The future for scholars in the humanities is bleak, to say the least. The financial meltdown of 2008 gutted much of the funding for public academic institutions. This has put two primary and interrelated antagonists into motion against humanities departments across the country.
The first is the increasing privatization of state universities. Neither public nor private funding are neutral to the interests of their origins. Theoretically at least, public funding is a means towards the benefit of the public interest. And what is the private interest? Ultimately, it is profit.
This leads to the second antagonist. Pressured by the interests of profit, universities prioritize the most profitable departments, the business and STEM fields.
Humanities departments are forced to justify themselves to capital. The negative consequences of this are multiplicitous. Departments who fail to market themselves effectively are punished economically and structurally, and their entire purpose as a field is subverted.
This subversion of purpose narrows the possibilities of the humanities, directing its research toward profit over people and thus rendering the entire field impotent. A study of humanity that excludes narratives, which resist commodification, is merely bastardized economics.
All of this is evidence of knowledge’s inextricable relationship with power.
This relationship is a dominant theme in the philosophy of Michel Foucault. For Foucault, power reproduces itself by instituting systems of knowledge that shape identities and dictate how subjects navigate and utilize their relationships in the world. The “world” itself is merely the conglomerate of these knowledge institutions, which define all of our interpretations of facts in experience.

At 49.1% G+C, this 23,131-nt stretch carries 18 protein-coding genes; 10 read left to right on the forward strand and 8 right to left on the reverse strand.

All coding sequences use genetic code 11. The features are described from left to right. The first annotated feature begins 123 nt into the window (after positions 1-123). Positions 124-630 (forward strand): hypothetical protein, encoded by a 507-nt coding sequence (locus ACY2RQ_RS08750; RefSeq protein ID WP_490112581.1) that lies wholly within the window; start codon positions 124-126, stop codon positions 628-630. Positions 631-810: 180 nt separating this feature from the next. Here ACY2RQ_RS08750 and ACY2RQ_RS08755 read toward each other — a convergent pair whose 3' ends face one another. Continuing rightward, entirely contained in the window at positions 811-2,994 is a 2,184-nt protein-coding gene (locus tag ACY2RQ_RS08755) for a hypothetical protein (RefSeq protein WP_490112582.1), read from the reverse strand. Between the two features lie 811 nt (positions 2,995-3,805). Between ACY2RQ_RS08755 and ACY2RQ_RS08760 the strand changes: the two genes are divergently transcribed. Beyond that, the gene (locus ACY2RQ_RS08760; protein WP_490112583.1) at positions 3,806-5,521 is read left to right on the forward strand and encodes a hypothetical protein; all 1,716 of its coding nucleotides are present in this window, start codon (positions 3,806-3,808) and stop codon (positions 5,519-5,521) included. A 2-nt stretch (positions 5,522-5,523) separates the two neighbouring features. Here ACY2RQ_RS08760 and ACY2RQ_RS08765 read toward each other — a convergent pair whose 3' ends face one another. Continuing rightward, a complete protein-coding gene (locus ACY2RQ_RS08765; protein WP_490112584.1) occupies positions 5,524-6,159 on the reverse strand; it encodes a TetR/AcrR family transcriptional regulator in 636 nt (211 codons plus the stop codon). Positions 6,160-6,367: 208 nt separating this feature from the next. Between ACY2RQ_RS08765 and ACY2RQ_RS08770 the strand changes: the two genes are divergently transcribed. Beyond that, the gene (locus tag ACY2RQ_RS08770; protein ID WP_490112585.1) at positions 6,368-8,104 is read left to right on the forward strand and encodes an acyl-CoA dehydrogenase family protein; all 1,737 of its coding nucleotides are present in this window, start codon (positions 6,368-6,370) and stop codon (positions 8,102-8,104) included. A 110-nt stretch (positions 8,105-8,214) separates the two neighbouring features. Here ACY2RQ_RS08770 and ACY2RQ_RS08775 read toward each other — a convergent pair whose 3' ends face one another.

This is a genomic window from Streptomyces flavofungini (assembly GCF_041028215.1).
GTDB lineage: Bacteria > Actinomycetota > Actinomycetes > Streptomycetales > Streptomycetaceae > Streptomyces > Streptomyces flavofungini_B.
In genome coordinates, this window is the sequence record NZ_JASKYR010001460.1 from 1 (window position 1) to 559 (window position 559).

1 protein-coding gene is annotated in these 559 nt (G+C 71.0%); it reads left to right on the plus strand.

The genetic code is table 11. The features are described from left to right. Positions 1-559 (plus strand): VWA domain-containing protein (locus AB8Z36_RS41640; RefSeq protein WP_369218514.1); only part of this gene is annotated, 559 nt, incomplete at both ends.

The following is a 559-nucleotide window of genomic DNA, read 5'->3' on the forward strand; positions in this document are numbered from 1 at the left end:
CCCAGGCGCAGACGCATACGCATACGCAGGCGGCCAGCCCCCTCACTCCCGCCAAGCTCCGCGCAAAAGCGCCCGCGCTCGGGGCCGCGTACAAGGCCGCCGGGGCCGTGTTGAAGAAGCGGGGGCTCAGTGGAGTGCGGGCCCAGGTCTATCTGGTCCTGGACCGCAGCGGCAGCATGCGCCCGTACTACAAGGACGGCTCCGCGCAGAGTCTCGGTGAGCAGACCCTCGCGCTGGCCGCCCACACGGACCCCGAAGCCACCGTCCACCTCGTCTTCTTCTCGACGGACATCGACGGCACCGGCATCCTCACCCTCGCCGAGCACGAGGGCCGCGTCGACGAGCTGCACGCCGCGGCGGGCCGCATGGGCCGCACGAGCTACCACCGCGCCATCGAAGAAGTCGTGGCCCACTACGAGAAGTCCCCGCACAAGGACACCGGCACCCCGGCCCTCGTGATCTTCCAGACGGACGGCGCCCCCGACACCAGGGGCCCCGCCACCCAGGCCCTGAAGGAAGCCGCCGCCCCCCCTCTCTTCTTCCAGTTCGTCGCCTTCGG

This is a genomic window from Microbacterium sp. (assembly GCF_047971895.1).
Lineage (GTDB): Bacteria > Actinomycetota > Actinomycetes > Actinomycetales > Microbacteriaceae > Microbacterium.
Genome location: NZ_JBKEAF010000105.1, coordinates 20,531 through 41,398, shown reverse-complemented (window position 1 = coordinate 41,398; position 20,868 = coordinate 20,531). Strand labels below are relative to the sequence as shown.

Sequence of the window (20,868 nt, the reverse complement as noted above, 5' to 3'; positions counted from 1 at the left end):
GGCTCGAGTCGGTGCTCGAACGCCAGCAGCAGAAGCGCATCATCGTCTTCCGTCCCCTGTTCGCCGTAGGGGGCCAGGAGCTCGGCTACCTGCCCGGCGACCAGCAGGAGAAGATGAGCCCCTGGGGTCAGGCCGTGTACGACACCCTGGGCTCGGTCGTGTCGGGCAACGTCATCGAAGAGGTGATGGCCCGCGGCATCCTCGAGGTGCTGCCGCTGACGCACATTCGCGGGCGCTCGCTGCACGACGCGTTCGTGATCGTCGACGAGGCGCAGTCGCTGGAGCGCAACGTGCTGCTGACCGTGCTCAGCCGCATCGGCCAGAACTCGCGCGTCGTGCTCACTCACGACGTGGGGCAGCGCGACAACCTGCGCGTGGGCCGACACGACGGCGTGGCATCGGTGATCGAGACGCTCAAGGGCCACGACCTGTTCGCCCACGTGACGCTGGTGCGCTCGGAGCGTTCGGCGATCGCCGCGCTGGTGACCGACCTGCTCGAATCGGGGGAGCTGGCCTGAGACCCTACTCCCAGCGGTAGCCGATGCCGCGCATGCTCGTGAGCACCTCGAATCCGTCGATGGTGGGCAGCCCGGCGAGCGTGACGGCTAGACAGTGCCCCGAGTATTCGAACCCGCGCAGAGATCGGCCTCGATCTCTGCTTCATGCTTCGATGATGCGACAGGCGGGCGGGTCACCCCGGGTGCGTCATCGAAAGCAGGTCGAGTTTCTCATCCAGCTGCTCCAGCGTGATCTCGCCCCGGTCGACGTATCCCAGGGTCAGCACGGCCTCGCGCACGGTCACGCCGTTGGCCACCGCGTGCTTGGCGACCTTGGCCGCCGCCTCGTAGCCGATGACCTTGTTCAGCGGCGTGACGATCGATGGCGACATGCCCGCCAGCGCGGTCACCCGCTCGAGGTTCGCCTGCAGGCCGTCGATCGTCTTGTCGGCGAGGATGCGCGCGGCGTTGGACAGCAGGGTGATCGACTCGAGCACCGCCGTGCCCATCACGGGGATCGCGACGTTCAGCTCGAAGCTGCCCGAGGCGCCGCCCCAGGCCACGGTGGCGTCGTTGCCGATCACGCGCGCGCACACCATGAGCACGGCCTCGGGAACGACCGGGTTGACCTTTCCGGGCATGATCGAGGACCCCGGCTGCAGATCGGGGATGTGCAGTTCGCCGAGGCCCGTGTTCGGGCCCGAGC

It is difficult if not impossible to imagine the possibility of scientific and social understanding, or of communication at all for that matter, without publicly defined systems of interpretation coordinated by power.
Yet the necessity of the existence of knowledge and power does not imply that either such as they exist today are necessary.
Students and professors in the humanities cannot continue to passively accept the commodification of knowledge. In the face of deteriorating economic and theoretical prospects, it is time for the humanities to recast its lot with that of humanity.
How this recasting will ultimately materialize is yet to be seen, but we can make some tentative predictions:
Any struggle against capitalist domination will require vast networks of allegiances of the dominated.
Scholars will need to step outside their ivory tower and integrate with communities for whom struggle has always been a reality. This includes impoverished communities, queer communities, communities of color and all others upon whom capitalism vampirically feeds.
Advancements in communicative technologies may also play a vital role. Social media offers new opportunities for political organization and knowledge dissemination. As the internet becomes more universally accessible, a consequence of its increasing necessity in labor and production, the creative utilization of this resource may present new paths towards a liberate pedagogy.
This is not to say that communicative technologies in themselves will drive knowledge production and distribution towards liberation and equality. In fact, contemporary theorists such as Jodi Dean and Evgeny Morozov, compellingly articulate how under the control of late capitalism these technologies move in the opposite direction: toward the reification of hierarchy and domination.
Though we must be wary when wielding double-edged swords, I do not believe that negative potentials exclude radical possibilities. Besides, the situation in the humanities, as it has always been for more traditionally oppressed classes, is desperate.
– Brad Waldraff is a philosophy senior